Get the book from Amazon.

Ideas I picked from the book

  • It’s not only about handling learning and decision-making, but handling emotions that stem from luck and uncertainty.
  • Separating outcome quality (win or loss) from decision quality, making less emotional decisions, to focus on 100 outcomes where there are more wins than losses.
  • Making more System 2 than system 1 decision making.
  • Seeking the truth with other people who are aligned with truth seeking.
  • Living in the future and working backwards from the future.
  • Modern safety nets have made caution and irrational, in-the-moment decision-making obsolete. “We will pound a lot of square pegs into round holes to maintain the illusion of a tight relationship between our outcomes and our decisions.” Also, “being wrong hurts us more than being right feels good.”
  • Game Theory: “Real life consists of bluffing, of little tactics of deception, of asking yourself what is the other man going to think I mean to do. And that is what games are about in my theory.”
  • “Chess, for all its strategic complexity, isn’t a great model for decision-making in life, where most of our decisions involve hidden information and a much greater influence of luck.”
  • Poker: “Once the game is finished and you try to learn from the results, separating the quality of your decisions from the influence of luck is difficult.”
  • “Getting comfortable with “I’m not sure” is a vital step to being a better decision-maker.” “First, “I’m not sure” is simply a more accurate representation of the world. Second, and related, when we accept that we can’t be sure, we are less likely to fall into the trap of black-and-white thinking.”
  • Our beliefs keep us grounded in similar decisions
  • Diversity allows us to break these decisions
  • Investor work, seeing companies win and loose, which increase the accuracy of their beliefs and assumptions. Being genuinely curious about the opportunity to learn. Self-bashing after a loss or self-satisfying after a win isn’t the way to learn for the long-term.
  • Applying to a startup. Often working with focus. First: build experience by spending years in the industry, preferably in jobs where you get to develop your beliefs and assumptions. They surface, get reshaped, and honed over time. B: Second, when you do your startup, stay focused on the task at hand but try to fail fast so that you can learn from your wins and losses.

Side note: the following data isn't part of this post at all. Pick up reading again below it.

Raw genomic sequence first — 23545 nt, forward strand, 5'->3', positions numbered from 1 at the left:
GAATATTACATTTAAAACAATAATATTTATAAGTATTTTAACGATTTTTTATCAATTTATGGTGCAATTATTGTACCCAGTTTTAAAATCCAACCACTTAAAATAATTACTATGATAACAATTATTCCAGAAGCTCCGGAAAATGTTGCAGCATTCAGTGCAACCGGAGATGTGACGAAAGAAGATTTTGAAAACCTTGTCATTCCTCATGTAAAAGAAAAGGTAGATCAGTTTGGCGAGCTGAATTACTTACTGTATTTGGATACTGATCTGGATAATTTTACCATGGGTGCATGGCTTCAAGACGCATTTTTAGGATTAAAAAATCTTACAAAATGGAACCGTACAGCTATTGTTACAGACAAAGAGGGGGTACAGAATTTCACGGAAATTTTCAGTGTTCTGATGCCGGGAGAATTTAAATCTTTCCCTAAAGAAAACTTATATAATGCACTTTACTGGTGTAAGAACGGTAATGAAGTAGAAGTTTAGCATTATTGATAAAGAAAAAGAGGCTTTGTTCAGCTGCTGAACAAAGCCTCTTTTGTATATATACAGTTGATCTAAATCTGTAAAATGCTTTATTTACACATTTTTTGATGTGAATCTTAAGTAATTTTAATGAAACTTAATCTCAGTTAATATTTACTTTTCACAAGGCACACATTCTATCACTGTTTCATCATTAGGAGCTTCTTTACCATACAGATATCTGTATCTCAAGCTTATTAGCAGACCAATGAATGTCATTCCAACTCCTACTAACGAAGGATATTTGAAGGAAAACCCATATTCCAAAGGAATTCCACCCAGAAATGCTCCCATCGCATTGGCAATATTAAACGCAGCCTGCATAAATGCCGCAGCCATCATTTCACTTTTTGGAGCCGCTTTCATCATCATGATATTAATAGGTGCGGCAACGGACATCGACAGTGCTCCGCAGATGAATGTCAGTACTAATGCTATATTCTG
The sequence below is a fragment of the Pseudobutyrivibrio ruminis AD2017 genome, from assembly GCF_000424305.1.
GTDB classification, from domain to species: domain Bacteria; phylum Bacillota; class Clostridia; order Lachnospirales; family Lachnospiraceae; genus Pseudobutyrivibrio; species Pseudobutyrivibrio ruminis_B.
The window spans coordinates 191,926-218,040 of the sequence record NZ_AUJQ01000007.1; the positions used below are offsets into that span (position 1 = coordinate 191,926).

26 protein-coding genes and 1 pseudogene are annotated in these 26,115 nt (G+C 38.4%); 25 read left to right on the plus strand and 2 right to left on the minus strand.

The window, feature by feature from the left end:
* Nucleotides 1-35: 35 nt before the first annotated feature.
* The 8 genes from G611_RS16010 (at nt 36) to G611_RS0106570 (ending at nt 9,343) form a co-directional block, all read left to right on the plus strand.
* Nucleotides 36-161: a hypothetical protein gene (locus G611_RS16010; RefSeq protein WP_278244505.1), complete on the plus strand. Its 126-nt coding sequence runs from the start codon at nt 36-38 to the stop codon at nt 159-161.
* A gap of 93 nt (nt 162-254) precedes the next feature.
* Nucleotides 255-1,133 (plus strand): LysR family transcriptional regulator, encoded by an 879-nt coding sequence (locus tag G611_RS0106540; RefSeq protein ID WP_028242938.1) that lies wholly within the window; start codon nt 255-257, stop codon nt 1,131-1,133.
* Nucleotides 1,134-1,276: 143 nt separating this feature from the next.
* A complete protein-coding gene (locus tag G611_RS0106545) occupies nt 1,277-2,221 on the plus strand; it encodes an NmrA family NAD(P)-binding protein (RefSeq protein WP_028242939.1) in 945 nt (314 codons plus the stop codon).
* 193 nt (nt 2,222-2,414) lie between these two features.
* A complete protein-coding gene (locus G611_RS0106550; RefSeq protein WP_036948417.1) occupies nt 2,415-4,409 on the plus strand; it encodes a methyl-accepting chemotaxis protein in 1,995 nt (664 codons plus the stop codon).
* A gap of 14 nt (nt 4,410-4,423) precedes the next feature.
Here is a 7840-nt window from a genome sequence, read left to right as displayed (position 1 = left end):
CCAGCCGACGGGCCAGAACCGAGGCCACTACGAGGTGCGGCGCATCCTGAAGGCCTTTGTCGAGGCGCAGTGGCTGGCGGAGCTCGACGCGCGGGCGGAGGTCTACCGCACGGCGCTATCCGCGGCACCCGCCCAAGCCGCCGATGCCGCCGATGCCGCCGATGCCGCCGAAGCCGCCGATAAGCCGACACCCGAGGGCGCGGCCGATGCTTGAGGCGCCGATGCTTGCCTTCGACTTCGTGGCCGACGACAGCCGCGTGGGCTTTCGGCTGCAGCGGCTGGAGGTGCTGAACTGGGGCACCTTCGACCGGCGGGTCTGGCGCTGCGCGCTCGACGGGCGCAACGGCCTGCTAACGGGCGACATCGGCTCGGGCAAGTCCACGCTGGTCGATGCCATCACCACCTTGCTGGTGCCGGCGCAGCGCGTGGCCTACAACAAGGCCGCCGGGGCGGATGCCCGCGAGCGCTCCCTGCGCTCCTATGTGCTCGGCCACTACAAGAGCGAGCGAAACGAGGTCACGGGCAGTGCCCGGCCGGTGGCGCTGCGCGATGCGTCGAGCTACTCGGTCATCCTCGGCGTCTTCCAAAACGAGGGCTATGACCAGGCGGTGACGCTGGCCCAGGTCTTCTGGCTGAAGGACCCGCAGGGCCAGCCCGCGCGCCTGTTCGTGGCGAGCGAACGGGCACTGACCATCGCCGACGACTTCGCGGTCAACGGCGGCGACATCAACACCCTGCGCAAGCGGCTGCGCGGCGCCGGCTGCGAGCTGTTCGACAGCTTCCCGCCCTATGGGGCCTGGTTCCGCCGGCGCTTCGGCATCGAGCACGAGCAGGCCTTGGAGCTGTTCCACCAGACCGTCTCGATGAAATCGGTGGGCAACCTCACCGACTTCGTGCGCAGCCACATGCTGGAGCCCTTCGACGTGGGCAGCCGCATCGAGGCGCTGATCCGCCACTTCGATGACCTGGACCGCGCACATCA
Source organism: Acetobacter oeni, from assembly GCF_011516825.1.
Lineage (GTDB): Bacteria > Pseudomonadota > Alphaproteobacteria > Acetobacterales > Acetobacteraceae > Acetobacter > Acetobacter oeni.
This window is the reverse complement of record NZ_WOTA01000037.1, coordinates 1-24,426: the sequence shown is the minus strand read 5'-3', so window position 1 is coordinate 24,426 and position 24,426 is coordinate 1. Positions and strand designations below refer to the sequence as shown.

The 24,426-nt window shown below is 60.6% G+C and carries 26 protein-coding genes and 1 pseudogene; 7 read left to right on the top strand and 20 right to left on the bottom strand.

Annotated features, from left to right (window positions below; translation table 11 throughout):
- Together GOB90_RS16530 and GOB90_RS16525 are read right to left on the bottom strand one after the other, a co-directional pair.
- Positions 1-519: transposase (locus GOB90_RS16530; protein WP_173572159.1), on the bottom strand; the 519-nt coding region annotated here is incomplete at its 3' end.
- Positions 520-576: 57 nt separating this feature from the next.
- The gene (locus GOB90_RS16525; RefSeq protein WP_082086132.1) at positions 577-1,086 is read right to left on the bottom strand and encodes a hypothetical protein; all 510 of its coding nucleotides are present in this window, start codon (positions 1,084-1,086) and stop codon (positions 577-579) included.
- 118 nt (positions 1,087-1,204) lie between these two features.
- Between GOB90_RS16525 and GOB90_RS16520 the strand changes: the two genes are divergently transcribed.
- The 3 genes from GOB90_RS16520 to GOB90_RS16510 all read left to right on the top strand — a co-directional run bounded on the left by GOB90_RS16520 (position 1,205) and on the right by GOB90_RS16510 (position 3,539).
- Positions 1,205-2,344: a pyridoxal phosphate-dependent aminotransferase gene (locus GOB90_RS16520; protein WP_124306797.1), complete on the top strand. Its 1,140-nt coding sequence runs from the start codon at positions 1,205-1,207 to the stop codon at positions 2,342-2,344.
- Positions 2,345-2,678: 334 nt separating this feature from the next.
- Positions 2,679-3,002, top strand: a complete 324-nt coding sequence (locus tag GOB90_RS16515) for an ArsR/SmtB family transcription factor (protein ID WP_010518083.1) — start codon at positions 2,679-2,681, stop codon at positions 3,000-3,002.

• Autonomous teams. Teams make decisions, basically bets. How to improve that accuracy of the team’s beliefs and assumptions. Ideas: surface those beliefs and assumptions, share them, get feedback on them. Quarterly, have a meeting where you question two of your beliefs and make adjustments to develop accuracy on those beliefs.
  • Seeing a project as a bet. You want the reward to be a commercially successful project that can be grown into an even bigger commercial success. The bet is on developing and launching a success. So how do you get there? You have limited resources, a budget for 12 months to find success. How do you fail fast? You estimate that you can fail five times, meaning that you need to start from scratch. You set a goal to learn from each failure, to develop more accuracy with each possible opportunity. You build a team that is aligned with seeking the truth.
  • Games Club: a particular game is doing well in the Top Grossing charts. What is the belief and assumption why it’s doing well. For three weeks, hold sessions where you play the game and discuss the underlying systems that the game has. After the three weeks has passed, asses people’s changes in the beliefs and assumptions.